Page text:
That sounds like a good, versatile solution and should be perfect for my needs. Thanks Dave - will check them out.


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PostPosted: Fri Aug 22, 2008 12:14 am 
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K7Baixo wrote:
tsunamichuck wrote:
Check out the NRS suits. I use one and got for $335 from Outdoorplay a while ago. But you could be fine in Neoprene. You would need to swim to find out. You can also go with a 2 piece drysuit and be fine.


Thanks...

I was on the NRS site and was looking at the two piece types. Why would one go with a two piece as opposed to a suit? Personal preference? Ease of getting in and out?

When you mention Neoprene, are you refering to a wet suit?


I used a 2 piece with bibs for economy plus the option to use different dry or semi dry tops. Wetsuit is neoprene and I think you will be served by it. Dave's suggestion is spot on, although I really like the IR semi drytops http://www.outdoorplay.com/store/Produc ... =PDT_IRCLM

If you choose a suit get a breathable one with booties. I found I do not need a relief zip with a front entry suit .

Oh, and BTW, I know quite a bit about kayaks.-

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PostPosted: Fri Aug 22, 2008 12:26 am 
tsunamichuck wrote:
Oh, and BTW, I know quite a bit about kayaks.-


Thanks and....no doubt.

Oh - PM your mailing address to me - got a little something to send you. :wink:


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PostPosted: Fri Aug 22, 2008 1:02 am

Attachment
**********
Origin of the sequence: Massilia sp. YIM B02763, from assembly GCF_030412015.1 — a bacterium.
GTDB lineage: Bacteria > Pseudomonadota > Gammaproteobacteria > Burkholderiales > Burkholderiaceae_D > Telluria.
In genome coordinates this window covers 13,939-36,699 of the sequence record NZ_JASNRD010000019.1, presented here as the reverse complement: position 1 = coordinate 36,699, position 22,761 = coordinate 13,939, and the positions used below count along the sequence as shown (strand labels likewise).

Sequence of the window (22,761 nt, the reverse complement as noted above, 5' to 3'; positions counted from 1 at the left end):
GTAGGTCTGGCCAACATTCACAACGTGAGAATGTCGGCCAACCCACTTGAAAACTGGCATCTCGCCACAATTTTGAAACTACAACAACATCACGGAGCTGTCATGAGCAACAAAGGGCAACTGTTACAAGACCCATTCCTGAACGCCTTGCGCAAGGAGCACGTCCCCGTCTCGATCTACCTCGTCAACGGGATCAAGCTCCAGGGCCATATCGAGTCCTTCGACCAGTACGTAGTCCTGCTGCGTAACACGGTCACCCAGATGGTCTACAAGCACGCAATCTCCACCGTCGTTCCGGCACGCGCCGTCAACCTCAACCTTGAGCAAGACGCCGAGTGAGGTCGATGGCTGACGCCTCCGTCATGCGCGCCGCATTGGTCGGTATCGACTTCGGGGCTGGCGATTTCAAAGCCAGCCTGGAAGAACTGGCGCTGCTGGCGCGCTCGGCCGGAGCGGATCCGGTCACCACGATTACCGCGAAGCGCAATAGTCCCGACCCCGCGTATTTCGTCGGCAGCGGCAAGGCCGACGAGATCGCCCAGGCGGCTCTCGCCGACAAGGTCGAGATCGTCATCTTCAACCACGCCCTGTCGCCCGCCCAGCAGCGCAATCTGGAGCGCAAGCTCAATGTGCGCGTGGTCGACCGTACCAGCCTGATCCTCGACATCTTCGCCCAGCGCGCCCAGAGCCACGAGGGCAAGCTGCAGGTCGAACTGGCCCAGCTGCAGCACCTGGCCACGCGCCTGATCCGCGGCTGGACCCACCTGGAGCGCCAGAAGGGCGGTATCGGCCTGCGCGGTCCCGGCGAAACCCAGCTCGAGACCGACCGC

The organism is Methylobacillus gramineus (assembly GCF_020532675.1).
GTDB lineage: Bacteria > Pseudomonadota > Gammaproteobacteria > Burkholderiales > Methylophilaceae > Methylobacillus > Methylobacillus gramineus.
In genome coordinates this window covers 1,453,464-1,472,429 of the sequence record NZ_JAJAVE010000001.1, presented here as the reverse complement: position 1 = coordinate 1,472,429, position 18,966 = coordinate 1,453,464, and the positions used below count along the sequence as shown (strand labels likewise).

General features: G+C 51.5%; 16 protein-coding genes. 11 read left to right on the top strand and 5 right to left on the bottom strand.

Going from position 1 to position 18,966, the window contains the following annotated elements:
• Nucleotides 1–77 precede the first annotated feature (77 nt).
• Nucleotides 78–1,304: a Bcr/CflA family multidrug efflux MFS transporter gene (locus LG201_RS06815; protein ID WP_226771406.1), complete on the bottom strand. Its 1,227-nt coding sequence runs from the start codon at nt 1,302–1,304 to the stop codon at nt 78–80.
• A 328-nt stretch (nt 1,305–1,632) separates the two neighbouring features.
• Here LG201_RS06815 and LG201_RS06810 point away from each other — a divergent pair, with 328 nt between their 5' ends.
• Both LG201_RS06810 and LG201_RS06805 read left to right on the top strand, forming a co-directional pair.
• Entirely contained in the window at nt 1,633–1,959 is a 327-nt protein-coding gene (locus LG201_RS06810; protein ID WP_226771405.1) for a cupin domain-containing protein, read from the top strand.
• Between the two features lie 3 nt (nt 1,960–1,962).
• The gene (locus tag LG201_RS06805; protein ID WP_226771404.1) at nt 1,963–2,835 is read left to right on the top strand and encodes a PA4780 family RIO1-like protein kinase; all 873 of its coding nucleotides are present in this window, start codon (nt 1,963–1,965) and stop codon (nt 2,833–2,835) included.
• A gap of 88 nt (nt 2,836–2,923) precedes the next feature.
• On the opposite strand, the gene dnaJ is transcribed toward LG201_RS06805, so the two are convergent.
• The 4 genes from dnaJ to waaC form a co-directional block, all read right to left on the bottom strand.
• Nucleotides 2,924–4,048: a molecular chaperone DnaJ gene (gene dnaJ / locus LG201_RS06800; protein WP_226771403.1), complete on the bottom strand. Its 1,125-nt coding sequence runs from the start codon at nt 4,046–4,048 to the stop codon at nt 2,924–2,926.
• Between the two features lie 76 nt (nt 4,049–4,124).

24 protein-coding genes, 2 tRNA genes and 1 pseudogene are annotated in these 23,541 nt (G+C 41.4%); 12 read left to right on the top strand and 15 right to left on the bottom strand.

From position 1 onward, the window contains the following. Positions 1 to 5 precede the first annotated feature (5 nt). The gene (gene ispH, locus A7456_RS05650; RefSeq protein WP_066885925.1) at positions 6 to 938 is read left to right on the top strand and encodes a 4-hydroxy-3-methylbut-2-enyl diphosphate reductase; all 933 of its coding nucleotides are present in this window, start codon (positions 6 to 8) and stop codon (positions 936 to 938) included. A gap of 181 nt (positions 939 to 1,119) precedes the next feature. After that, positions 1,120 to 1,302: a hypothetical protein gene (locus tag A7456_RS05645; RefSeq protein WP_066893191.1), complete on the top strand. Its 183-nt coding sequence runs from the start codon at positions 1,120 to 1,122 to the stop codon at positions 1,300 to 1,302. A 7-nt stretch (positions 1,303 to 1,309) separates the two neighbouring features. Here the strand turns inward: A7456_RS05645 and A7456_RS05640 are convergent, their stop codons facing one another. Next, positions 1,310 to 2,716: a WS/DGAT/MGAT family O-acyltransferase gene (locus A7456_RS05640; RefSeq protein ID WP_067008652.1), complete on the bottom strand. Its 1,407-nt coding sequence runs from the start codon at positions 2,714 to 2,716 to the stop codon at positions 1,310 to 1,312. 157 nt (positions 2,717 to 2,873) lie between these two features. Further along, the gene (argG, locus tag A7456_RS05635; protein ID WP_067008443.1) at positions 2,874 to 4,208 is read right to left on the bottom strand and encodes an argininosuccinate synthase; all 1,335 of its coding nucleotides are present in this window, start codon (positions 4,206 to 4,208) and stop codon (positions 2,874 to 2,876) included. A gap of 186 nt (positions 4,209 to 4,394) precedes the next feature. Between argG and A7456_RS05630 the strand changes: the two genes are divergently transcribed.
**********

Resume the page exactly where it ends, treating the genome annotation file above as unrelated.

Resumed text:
Dave probably can point you in the right direction. There was an article few months ago, I totally forgot where and from what forum it was linked to - comparison of cold water survival times. I think, they were talking about near-freezing water. IIRC, full wet suit and FJ don't differ much in protection, as they only add a couple dozen of minutes (compared to swimming trunks), while dry suit with warm underwear adds a couple of hours. So eventually if you are separated from your kayak you have very slim chances in wet suit, unless it happened in plain view of some well-trafficked area.


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PostPosted: Fri Aug 22, 2008 10:42 am 
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Alm wrote:
Dave probably can point you in the right direction. There was an article few months ago, I totally forgot where and from what forum it was linked to - comparison of cold water survival times. I think, they were talking about near-freezing water. IIRC, full wet suit and FJ don't differ much in protection, as they only add a couple dozen of minutes (compared to swimming trunks), while dry suit with warm underwear adds a couple of hours. So eventually if you are separated from your kayak you have very slim chances in wet suit, unless it happened in plain view of some well-trafficked area.


Water temps in the 50s-60s. Cold but a neoprene will work fine. Watch winter board surfers. They are in neoprene with water temps in th 40s.
I have spent quite a bit of time in cold water Image Image

Gerry has to worry about heat injuries also. Neoprene has some qualities that allow it to cool you down when out of the water. Those can be mitigated by a simple nylon windbreaker or paddle jacket.

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Mariner Express ( Miruku Maru ) ( In Storage)
Innova Helios 380
Northwest Sportee (SuperBoat)
Innova Safari
Mariner I
Feathercraft Java
Nautiraid 14
Innova Sunny
Feathercraft K-Light